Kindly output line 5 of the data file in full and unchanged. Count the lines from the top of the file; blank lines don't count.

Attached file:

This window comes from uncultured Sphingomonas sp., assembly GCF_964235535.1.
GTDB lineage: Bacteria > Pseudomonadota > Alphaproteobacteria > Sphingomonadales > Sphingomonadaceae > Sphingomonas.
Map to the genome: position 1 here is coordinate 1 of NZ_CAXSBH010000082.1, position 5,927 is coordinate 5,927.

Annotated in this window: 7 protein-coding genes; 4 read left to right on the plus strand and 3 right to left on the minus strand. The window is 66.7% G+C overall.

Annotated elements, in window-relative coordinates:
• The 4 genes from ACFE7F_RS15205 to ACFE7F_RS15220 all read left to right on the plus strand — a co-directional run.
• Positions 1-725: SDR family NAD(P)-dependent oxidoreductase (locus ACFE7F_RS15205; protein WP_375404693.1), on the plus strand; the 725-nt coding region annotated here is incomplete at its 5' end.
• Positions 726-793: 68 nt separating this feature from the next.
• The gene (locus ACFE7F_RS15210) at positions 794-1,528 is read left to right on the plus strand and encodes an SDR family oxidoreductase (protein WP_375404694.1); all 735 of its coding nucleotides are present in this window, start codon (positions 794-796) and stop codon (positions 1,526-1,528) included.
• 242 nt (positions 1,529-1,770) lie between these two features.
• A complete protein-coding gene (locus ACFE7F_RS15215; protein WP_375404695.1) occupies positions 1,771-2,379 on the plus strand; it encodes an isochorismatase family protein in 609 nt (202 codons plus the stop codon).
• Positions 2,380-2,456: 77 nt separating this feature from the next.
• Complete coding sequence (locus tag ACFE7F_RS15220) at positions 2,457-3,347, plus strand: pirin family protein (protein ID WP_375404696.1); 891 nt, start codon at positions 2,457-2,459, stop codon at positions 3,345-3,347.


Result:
Annotated elements, in window-relative coordinates: